Home > [99 Problems] Series > [99 Problems] Primavera, The Good, the Bad, and the Ugly, Live at the Apollo

[99 Problems] Primavera, The Good, the Bad, and the Ugly, Live at the Apollo

Originally published 8 June 2010

I am surprised that it actually took Chance 10 tries to throw me off. But the time has come. After thinking and studying for a little more than a full day, I might have found an impossible trio. The Good, the Bad, and the Ugly, in all of its classic spaghetti-flavored mexican standoffs – Primavera, Botticelli’s loftiest allegory – and none other than James Brown’s Live At the Apollo, a landmark in soul music.

It’s great that this happened on the tenth entry because this gives me a chance to talk about some things that have been on my mind.

When I started this project, I was speaking with Josh, my intellectual consultant, about the idea. He gave me a pretty decent analogy. He said that everything ever created or done was a part of a Great Tree with different ideas taking up leaves or branches or whole limbs. The goal of this project was to find the roots that connect the three random topics. Sounds good, right?

I couldn’t be more sure that all of our thought habits and all of our cultures bear inescapable similarities. As members of the human race, we are inclined to follow certain patterns or procedures drawn from geography, psychology, philosophy, or many other words that end with a ‘y’.

That said, what if the three artworks lie on branches that are naturally far away from each other? What if one of the branches, though old, still hasn’t matured? And, most likely, what if I don’t have the maturity to see the tree for what it is?

The last of these is what I have run into today. Seeing the options last night, I knew there was going to be a problem. I was dealing with a highly highly highly cryptic and mythological Botticelli painting, a long and largely plot-based Western made by Italians, and a 37-minute James Brown album, recorded live in Harlem. I could maybe go fishing for a few generic words to tie them together, but that isn’t the point of this project. Truthfully, this is about seeing how things relate to the world around them and each other.

And while we are being honest, I don’t have a clue what the Primavera painting is getting at. It would be easy for me to copy a wikipedia page or plagiarize one of my art books, but that would be a waste of time. I’m not the first to feel this way, though. While, like Ruskin says, the piece works off of a brilliant rhythm, shows glorious examples of figure/ground, and is an advancement in the depiction of both humanity and divinity, its subject matter and cultural message has evaded critics and historians for centuries. (Even though people didn’t care about Botticelli for a long long long time after he died.) I can’t even pretend to have an opinion about the piece because none of the opinions from people who knew what they were talking about sounded decent. Indeed, it would take a person of profound knowledge in Medieval and Renaissance literature, as well as classical mythology, to make a go at this painting. To the eye, though, it is a delight. The figures stand out with clarity against a dark backdrop. They also work in groups, allowing the observer to inspect it piece by piece – a donor to its ambiguity.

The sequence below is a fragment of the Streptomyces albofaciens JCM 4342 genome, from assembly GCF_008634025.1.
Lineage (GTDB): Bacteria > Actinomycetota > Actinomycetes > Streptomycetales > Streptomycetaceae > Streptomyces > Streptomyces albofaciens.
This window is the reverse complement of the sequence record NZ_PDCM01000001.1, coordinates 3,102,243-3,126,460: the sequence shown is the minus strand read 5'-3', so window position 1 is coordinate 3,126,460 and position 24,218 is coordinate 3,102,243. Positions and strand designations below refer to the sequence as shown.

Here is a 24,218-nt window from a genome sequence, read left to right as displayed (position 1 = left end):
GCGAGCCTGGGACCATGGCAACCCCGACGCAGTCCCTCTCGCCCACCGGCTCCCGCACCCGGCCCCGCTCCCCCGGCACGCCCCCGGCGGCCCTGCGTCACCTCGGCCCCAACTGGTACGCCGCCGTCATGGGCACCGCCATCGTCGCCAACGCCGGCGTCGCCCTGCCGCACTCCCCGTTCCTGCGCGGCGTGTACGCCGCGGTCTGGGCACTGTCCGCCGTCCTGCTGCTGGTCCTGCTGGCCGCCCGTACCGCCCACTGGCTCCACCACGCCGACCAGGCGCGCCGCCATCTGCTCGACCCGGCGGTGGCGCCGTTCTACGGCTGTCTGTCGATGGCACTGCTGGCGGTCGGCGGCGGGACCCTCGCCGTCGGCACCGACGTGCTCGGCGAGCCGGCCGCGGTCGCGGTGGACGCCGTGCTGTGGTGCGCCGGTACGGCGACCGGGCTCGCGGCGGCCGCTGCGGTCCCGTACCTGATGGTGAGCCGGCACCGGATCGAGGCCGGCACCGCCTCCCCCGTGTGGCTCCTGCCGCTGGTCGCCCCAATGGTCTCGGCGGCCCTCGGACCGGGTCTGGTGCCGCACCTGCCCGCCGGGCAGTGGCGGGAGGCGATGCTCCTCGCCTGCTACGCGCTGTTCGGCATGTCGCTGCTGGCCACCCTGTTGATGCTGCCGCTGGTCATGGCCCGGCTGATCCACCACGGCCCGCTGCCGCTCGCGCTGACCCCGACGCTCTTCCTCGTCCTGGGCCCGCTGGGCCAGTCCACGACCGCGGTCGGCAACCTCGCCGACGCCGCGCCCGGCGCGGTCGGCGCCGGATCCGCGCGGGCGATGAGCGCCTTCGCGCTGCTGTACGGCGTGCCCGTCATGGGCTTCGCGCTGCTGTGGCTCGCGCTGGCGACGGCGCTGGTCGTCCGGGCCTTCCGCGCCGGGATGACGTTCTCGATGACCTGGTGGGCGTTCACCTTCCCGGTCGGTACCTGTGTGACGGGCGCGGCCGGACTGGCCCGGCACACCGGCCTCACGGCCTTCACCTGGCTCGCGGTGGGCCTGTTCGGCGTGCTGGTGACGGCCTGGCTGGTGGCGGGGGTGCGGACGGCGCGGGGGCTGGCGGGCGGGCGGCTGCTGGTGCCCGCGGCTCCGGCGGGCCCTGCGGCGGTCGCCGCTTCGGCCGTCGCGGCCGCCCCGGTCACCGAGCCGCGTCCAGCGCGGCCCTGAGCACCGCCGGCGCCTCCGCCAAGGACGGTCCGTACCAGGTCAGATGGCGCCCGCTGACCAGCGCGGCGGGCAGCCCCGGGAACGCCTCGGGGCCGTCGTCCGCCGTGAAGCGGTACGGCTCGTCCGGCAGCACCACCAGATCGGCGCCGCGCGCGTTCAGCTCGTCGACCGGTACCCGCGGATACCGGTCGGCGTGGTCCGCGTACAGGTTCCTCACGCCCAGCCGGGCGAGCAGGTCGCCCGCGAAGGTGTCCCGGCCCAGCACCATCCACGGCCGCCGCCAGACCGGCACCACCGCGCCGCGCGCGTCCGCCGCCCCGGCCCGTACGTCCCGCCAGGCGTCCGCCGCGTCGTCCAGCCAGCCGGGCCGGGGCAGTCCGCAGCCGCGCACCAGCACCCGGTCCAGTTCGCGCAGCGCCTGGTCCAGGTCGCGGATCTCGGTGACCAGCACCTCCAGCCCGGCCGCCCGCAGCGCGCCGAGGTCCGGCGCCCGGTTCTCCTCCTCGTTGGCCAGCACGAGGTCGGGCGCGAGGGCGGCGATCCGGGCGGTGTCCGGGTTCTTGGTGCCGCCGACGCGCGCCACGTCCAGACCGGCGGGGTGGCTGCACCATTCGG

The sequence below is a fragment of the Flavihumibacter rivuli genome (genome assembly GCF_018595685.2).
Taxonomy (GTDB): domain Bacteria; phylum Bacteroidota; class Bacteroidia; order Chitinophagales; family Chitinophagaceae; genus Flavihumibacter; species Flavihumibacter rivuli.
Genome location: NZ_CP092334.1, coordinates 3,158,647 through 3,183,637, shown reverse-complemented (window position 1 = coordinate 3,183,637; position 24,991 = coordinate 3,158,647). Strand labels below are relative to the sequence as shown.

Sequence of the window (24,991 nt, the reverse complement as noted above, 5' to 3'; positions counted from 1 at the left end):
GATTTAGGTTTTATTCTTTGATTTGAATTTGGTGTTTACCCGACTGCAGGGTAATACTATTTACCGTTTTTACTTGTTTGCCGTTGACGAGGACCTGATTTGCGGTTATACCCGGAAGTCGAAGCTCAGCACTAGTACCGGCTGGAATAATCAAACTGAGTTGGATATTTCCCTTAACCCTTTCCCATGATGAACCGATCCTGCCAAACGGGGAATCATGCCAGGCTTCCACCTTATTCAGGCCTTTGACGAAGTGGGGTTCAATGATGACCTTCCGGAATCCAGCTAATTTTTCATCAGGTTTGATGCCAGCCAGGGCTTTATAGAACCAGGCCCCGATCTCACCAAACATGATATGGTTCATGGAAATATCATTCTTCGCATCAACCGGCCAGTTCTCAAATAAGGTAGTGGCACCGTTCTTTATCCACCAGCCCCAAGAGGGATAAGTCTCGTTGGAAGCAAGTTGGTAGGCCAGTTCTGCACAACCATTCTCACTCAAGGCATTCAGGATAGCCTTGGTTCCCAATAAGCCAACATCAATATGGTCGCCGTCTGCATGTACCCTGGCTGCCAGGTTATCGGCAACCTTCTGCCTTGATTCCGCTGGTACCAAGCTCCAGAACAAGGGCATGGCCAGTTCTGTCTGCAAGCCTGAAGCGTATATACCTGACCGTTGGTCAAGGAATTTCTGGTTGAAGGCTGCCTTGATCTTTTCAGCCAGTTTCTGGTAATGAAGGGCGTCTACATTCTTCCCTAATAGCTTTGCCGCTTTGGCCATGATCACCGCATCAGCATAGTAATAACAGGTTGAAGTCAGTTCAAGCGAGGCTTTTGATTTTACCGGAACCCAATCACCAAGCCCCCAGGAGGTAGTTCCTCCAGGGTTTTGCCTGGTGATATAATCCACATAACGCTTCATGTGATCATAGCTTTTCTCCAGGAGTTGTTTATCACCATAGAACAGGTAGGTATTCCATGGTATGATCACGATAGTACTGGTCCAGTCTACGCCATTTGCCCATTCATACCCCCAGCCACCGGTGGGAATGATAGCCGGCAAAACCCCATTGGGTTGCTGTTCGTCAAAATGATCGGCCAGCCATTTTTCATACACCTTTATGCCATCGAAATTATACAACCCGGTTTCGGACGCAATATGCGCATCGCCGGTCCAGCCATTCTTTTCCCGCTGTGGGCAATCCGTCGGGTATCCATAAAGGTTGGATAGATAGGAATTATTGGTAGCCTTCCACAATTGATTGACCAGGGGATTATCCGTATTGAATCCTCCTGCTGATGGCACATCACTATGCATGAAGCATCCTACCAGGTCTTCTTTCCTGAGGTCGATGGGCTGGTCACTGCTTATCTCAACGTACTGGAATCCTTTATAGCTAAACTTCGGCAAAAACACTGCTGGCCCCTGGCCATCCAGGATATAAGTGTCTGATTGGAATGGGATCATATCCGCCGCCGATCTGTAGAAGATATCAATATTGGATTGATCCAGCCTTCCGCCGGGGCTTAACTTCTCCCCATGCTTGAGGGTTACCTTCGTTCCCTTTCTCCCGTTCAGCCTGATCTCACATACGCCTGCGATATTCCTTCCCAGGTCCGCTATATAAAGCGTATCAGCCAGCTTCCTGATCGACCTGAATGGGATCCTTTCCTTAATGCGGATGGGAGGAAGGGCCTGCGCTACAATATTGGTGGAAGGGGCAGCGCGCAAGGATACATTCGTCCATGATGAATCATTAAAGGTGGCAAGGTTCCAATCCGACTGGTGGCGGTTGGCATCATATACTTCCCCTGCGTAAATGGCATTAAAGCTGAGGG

I have never heard a pop album with a higher concentration of 6/8 use in my life. All but two songs lilt around in triple-time. I’m hunting for the explanation of this, but so far my best guess is the shuffle blues that really hit the scene after Miles Davis made it a standard on Kind of Blue.

James Brown is unrelenting. He shrieks and hollers and improvises his way into the hearts of the girls screaming in the audience. You can’t listen to the album without noticing their omnipresence. His interplay with the audience and his purposeful inclusion of them in the record is one of genius. It is a truly live album that is barely repeated until Johnny Cash in Folsom Prison, which I looked at a few days ago.

No links for this one. The beauty of it is in the flow. It is a true record, played in full on the radio with frequency. If you dig soul music or listening to girls scream at someone other than Justin Beiber, you might like it.


The Good, the Bad, and the Uglyput me to sleep twice. Once about 1:20 in and again at around 2:15. The western is a weakness of mine. Some people really love those films and I hope that I can eventually learn how.

Ultimately, the story doesn’t try to make any points bigger than itself and it doesn’t try to hide the fact that it is a corny throwback. The music was a staple on playgrounds when I was a kid and still gets used during 50% of all showdowns. The directing by Leone is tight and consistent with plenty of expansive pictures. The film was done in widescreen – the correct choice. While Clint Eastwood is alright as The Good and Wallach is definitive in The Ugly, van Cleef stole the show as The Bad. It is a solid portrayal as a psychopath with no soul. His defeat is one of the few instances of symbolism in the film. (I would appreciate being wrong.)[Note (24 April 2012): I was wrong.)]


Three people have asked me if I am having fun doing all of this. The answer is always ‘yes’. I knew it was going to take serious time but I also knew that the dividends would be high. As I continue to get some much needed insight on art, music, and film, I admit defeat today. Not a self-defeat, but one of vision. Put simply, I couldn’t see the roots. Maybe you can. Back tomorrow with a vengeance.

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